In the image processing system shown in FIG. 2, the image processor 30 embodying the present invention is constructed as illustrated in FIG. 3 and serves as a host computer to the entire system. That is, the image processor 30 comprises a program ROM 31 wherein various control programs are stored; an input image memory (hard disk) 32 wherein image data supplied from an image source such as the still picture receiver 20 is sequentially stored; a CPU (central processing unit) 33 serving as a controller; an output image memory 34 for storing an output image signal converted to individual color signals C, M, Y and K (cyan, magenta, yellow and black) after being processed for printing; and an input-output interface 35 for transferring the image data to or from the console 40. The CPU 33 comprises a system controller 33A for controlling the operations of the component elements in accordance with an operation program, a processing unit 33B for executing various processings, and a work memory (main storage memory) 33C.
The still image signal supplied to such image processor 30 is sequentially stored in the input image memory (hard disk) 32. Then the image data is read out from the hard disk 32 in accordance with requirements, and the image processing routines as shown in a flowchart of FIG. 4 are executed principally by operations in the CPU 33.
In the image processing procedure, first the image data to be processed is loaded from the input image memory 32 into the CPU 33 [F100], and then the processing control picture representing the contents to be processed is displayed in the form, for example, of a menu on the control display 41 of the console 40 [F101].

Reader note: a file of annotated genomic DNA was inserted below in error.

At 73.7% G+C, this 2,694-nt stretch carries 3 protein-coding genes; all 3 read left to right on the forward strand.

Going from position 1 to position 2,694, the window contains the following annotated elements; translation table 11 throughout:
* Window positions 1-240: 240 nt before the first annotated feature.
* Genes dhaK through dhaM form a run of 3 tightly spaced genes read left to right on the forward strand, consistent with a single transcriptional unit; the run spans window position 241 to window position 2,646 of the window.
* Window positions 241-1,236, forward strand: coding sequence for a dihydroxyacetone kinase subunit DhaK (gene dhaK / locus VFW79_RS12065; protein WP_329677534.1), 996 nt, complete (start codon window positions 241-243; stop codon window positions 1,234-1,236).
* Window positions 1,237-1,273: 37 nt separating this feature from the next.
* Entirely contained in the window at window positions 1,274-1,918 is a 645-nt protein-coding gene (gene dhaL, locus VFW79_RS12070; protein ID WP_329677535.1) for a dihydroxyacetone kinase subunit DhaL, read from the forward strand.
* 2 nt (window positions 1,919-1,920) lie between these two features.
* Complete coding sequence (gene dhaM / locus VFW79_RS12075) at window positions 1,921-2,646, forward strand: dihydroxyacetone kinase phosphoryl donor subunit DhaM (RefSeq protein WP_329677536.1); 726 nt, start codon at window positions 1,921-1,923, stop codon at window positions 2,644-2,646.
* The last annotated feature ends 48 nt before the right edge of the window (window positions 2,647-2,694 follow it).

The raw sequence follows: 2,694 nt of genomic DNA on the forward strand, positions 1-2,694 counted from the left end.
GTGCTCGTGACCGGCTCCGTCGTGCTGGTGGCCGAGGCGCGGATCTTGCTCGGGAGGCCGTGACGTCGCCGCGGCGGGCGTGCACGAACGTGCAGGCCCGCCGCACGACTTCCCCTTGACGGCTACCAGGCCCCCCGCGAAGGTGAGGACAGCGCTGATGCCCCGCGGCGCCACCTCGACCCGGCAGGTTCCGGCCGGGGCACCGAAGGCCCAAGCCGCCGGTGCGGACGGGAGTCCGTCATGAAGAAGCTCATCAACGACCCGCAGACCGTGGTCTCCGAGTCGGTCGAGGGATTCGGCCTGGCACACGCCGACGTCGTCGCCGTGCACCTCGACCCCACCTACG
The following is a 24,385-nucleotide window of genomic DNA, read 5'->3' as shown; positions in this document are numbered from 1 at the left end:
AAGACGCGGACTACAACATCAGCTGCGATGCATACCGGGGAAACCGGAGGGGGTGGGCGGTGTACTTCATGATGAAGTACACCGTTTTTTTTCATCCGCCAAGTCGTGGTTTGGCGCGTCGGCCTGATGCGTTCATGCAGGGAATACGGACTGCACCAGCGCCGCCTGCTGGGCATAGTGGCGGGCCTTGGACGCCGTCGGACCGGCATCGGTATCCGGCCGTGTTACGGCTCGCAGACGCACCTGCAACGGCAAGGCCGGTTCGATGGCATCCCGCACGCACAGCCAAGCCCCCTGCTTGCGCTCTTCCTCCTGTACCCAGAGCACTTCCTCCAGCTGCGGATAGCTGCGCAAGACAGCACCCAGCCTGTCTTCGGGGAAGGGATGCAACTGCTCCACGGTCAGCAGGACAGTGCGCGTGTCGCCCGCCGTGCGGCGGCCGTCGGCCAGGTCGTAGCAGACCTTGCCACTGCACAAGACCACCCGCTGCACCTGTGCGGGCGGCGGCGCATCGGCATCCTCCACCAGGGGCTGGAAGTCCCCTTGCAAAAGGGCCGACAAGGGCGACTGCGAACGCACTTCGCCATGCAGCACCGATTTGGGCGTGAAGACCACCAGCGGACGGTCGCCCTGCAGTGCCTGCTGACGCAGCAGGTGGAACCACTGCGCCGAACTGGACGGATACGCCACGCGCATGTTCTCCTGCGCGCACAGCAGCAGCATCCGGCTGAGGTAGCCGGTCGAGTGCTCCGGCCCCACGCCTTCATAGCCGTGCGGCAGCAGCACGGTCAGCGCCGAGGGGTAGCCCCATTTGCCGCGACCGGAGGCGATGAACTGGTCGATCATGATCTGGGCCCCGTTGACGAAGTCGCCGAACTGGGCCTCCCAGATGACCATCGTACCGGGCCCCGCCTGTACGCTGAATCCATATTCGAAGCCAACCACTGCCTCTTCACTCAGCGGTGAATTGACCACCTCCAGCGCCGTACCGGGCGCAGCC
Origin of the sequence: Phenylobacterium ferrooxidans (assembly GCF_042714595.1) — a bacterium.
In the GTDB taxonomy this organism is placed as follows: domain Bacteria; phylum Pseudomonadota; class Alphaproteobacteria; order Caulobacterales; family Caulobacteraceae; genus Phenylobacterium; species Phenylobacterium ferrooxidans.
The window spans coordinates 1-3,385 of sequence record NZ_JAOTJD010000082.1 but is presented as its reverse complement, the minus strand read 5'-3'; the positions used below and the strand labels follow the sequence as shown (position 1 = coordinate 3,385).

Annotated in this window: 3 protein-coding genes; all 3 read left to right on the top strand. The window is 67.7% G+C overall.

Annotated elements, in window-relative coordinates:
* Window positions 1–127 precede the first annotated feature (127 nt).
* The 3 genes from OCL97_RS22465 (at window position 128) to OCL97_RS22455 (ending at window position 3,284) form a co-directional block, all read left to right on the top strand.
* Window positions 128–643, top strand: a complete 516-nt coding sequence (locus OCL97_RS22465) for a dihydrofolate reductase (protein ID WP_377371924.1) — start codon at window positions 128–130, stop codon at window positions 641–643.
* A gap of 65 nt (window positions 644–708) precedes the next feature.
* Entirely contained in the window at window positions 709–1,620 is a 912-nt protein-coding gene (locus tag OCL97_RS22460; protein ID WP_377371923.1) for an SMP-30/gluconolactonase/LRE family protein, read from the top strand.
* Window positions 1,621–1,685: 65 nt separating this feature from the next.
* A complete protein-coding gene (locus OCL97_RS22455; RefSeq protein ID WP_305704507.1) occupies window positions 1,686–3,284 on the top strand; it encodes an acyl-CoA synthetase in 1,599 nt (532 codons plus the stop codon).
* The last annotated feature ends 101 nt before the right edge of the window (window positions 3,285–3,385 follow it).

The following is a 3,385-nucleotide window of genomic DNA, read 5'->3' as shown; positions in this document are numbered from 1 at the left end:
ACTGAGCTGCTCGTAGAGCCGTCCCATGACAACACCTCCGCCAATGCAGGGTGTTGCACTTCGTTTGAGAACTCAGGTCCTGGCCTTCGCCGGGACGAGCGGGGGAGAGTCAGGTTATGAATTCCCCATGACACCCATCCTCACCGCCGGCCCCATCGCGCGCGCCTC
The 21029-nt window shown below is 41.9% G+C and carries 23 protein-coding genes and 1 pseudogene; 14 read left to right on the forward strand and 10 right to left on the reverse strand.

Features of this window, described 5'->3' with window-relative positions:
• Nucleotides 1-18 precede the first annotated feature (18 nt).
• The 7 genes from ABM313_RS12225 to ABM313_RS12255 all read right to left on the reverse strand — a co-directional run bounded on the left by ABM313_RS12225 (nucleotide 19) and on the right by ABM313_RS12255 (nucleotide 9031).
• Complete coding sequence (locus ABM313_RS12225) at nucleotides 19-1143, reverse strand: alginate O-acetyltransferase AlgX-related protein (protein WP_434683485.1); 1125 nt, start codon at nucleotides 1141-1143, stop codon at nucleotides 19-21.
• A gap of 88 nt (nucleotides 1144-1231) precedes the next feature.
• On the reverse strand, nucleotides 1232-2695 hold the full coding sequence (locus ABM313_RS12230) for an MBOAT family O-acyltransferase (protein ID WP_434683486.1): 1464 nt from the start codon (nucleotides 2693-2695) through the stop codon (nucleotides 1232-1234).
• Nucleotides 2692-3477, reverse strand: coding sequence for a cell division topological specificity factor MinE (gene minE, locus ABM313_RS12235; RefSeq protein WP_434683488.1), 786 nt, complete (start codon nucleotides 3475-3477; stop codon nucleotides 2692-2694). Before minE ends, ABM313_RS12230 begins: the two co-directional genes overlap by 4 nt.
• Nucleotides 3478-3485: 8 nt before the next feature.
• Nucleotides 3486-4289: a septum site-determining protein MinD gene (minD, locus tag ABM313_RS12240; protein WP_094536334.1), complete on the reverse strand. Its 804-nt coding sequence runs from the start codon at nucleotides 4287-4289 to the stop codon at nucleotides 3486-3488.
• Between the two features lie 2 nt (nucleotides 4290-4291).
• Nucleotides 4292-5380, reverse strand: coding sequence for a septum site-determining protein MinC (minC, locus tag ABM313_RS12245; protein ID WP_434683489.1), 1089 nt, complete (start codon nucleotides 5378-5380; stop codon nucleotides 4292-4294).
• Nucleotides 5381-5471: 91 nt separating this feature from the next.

The processing function is determined [F102] in response to an input from the operator via the keyboard 42 or the mouse 43, and then the determined processing routine is executed. More specifically, there is executed one function selected from the functions of image conversion, noise reduction, color saturation control, sharpness control and so forth. These functions are denoted by F103a, F103b, F103c, F103d..., respectively. As for the image conversion in F103a, any of enlargement/reduction, center position change, rotation, image size change and so forth can be executed with respect to the original image supplied as an input. Although the functions FI03a, FI03b, FI03c, F103d...are shown in parallel in the flowchart of FIG. 4, it is a matter of course that such functions may be executed sequentially in any order.
The image signal processed in F103 is supplied to the processed image monitor 44 (FIG. 2) and displayed [F104] so that the operator can check the current stage in the processing procedure. When another function is to be executed, the operator manipulates the keyboard 42 or mouse 43 of the console 40 to select the processing routine appropriate to the new function [F105→F102].